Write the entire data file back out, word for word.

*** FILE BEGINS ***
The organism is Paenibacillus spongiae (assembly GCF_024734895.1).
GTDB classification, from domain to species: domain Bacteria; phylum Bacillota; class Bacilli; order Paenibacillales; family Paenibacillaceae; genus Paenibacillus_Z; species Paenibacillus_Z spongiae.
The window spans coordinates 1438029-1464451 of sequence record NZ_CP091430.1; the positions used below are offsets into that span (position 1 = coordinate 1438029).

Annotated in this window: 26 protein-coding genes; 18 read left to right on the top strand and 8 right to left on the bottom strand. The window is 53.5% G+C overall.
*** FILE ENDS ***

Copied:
The organism is Paenibacillus spongiae (assembly GCF_024734895.1).
GTDB classification, from domain to species: domain Bacteria; phylum Bacillota; class Bacilli; order Paenibacillales; family Paenibacillaceae; genus Paenibacillus_Z; species Paenibacillus_Z spongiae.
The window spans coordinates 1438029-1464451 of sequence record NZ_CP091430.1; the positions used below are offsets into that span (position 1 = coordinate 1438029).

Annotated in this window: 26 protein-coding genes; 18 read left to right on the top strand and 8 right to left on the bottom strand. The window is 53.5% G+C overall.